Answers to Common Questions About Home Loan Property Appraisals
When applying for a home loan in Texas, or any state for that matter, an appraisal of the property by an approved appraiser will be required. These professionals will come and evaluate your home and compare it with other similar properties in the area. They will take pictures, measure area square footage, and survey different areas to arrive at a valuation. The exercise is conducted to ensure the property you are considering purchasing is worth the loan amount (or more) you are wanting to obtain from the lender. Appraisal reports are always required by a lender before approving your application, and you must know about this process when applying for a Texas home loan. Here are some frequently asked questions regarding appraisals:
1. What happens if my home doesn’t appraise for the selling price?
If the appraised value is lower than the sales price, you have the following options to ensure the approval process does not gets derailed:
- Work with your Realtor and mortgage expert to dispute the value. Your Realtor can provide compensating factors (known as “comps”) to the appraiser such as receipts for work done to improve the value, recent sales of comparable homes, and other factors that may influence the increased valuation.
- Request the seller to lower the property’s selling price to match the appraised value. However, be forewarned that this may not be received too well by the sellers, and in a “Seller’s Market” where there are more buyers than homes to buy the seller will likely move on to another buyer before considering a lower purchase price.
- Offer to pay the difference between the sales price on the contract and the lower appraised value. Note that the lender will only lend you the lower of the sales price or appraised value. So if the home does not appraise for the price that you agreed to sell it then additional monies may be required to purchase the home. This will affect your loan structure, your bank account, or both. Make sure to talk with your mortgage expert prior to agreeing to take this route.
2. What is the appraisal process?
Once you submit the purchase agreement (a.k.a. contract), the lender will order an appraisal. Upon receiving the request, the appraiser will visit the home and perform various tasks such as measuring the square footage, inspecting any additions to the property, and ascertaining health and safety issues. The professional will also visit similar properties recently sold locally and compare their selling price and features with your home’s characteristics to arrive at an appraisal value. Based on their observations, the appraiser prepares a detailed report and hands it over to the lender.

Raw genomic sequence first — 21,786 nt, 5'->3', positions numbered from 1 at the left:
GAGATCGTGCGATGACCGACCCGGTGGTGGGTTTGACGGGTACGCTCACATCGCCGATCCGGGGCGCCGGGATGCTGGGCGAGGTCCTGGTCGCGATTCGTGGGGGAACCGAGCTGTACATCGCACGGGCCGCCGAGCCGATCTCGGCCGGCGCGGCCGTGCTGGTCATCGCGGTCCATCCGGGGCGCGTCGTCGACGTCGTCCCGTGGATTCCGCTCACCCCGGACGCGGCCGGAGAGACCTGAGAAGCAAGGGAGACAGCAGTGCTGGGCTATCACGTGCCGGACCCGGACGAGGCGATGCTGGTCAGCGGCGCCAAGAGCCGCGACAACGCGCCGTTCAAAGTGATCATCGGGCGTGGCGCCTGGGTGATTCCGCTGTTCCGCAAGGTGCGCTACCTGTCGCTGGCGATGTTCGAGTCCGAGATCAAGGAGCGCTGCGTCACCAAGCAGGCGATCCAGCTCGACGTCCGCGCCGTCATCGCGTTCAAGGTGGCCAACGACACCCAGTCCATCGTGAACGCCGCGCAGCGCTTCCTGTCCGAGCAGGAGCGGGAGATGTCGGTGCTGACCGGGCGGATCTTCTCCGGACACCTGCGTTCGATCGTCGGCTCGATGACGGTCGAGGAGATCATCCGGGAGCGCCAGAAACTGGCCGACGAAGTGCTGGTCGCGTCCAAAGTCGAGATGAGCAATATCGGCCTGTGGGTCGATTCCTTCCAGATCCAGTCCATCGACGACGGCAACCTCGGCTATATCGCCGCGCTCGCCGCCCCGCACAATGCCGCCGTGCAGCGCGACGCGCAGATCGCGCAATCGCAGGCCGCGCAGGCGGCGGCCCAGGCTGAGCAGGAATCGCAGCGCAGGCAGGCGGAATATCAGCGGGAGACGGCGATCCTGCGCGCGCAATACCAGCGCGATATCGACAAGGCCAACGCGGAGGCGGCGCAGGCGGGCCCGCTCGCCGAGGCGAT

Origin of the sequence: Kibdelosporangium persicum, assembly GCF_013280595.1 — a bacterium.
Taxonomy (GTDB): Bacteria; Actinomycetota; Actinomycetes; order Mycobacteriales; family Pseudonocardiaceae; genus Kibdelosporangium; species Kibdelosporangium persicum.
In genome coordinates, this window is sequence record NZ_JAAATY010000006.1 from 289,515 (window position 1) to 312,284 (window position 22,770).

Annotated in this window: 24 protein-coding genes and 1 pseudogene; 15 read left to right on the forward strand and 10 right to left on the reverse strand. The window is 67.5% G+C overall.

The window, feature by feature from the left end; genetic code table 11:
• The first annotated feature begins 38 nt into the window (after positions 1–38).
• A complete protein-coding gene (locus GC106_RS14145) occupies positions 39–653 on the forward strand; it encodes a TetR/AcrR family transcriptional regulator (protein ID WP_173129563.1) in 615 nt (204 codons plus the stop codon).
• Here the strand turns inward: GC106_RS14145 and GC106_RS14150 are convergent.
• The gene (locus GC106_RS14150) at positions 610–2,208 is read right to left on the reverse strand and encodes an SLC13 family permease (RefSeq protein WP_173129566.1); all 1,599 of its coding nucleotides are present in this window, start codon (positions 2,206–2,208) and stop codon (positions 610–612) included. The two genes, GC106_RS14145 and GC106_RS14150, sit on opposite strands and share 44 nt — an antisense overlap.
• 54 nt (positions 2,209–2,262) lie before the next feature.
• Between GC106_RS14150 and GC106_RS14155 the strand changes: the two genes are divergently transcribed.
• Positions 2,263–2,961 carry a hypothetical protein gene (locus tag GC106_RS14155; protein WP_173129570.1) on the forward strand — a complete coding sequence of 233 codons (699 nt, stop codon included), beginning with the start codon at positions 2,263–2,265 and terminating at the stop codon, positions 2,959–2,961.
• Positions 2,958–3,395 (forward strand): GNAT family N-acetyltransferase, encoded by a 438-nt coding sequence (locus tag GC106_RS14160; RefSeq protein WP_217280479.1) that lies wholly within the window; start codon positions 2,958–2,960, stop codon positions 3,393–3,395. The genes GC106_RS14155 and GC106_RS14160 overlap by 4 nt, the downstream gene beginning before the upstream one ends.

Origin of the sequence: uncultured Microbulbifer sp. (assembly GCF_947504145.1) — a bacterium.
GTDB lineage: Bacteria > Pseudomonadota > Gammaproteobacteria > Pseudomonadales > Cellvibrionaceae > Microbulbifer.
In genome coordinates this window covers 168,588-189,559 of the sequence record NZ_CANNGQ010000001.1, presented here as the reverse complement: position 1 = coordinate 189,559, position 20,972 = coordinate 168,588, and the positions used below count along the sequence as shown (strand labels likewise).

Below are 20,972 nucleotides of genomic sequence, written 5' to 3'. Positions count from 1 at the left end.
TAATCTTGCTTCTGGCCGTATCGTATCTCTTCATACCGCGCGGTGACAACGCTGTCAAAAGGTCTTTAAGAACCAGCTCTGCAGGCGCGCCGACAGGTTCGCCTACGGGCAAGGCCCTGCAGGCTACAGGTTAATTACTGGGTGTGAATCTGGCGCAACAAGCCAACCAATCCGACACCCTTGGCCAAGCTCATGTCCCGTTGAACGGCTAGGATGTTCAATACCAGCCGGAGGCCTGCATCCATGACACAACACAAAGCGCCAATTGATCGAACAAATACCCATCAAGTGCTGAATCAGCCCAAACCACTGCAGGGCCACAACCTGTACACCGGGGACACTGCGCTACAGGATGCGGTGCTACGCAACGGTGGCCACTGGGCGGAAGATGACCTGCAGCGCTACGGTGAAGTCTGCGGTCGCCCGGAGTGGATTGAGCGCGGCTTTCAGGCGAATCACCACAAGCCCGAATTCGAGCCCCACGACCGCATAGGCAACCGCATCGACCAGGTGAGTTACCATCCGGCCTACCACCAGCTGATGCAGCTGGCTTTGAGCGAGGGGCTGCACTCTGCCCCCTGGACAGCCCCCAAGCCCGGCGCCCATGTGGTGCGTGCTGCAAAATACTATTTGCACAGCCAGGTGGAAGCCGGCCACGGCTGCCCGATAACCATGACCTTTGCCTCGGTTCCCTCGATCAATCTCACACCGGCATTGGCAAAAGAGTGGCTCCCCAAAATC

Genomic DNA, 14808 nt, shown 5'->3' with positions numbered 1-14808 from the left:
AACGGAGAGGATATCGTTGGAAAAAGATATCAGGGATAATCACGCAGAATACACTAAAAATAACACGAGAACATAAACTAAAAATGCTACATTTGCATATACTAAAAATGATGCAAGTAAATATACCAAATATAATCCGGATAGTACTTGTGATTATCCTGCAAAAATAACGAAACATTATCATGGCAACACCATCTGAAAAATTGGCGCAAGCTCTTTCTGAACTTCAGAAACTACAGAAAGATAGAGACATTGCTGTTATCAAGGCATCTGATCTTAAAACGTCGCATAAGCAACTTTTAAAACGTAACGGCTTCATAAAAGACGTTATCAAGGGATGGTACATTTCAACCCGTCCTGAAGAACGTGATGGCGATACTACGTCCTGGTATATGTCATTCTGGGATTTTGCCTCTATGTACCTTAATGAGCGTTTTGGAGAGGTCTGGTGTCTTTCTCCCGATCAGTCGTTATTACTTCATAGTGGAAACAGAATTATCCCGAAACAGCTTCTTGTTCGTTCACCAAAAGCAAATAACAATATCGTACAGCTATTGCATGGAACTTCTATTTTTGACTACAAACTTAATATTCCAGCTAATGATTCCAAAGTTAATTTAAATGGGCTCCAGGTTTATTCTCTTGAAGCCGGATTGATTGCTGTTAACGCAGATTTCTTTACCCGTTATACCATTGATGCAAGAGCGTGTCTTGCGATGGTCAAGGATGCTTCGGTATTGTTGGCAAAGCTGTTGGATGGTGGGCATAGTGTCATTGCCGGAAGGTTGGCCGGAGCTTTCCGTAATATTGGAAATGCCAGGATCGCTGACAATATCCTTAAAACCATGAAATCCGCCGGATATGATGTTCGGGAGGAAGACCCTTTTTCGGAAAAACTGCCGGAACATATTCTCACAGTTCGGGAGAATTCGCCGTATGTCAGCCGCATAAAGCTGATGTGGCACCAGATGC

3. When do I need to pay the appraiser?
In most cases, you would be required to pay the lender the appraisal cost upfront, and it is not refundable even if you decide against buying the property after the appraisal. Before paying the appraisal fee, make sure it is a home you want to move forward with while you are still in your option period, or at the very least still in your financing period. Ask your Realtor or home loan expert for more details and guidance on this.
4. What is an appraisal contingency?
An appraisal contingency gives you the choice to opt out of the contract without paying any penalties, if the home does not appraise. The clause also gives you the right to recover earnest money. You can waive this contingency if the property appraises. You must consider your situation before deciding in favor of or against including the appraisal contingency in the contract. You can, for instance, forego the option if there are too many buyers trying to woo sellers in your local market or don’t mind parting with a bit of extra cash, especially if you are planning to stay in the home for a long period. If, however, you are working on a tight budget, negotiate with your Realtor to include the provision in the agreement.
5. How long will the process take?
Appraisers, on an average, take anywhere between 5-7 working days to complete the process. The upper limit for VA appraisals can be 10 days. The actual time, however, can depend on various factors, of which the market conditions is one of the most important criterion. Home appraisals, for instance, can take more time if the real estate market is abuzz with buyer and seller activity.
6. Who performs home appraisals?
Appraisals are performed by certified and licensed professionals who have experience with working in the local real estate market and are well aware of market conditions. Appraisers, due to their exposure and experience in the real estate market, possess knowledge about the conditions and factors that can impact a property’s value.
7. How much does an appraisal costs?
A typical appraisal cost in Texas can be anywhere between $450-$650. The actual amount, however, will depend on many factors such as the type of loan, the complexity, type and location of the property, and size of the home.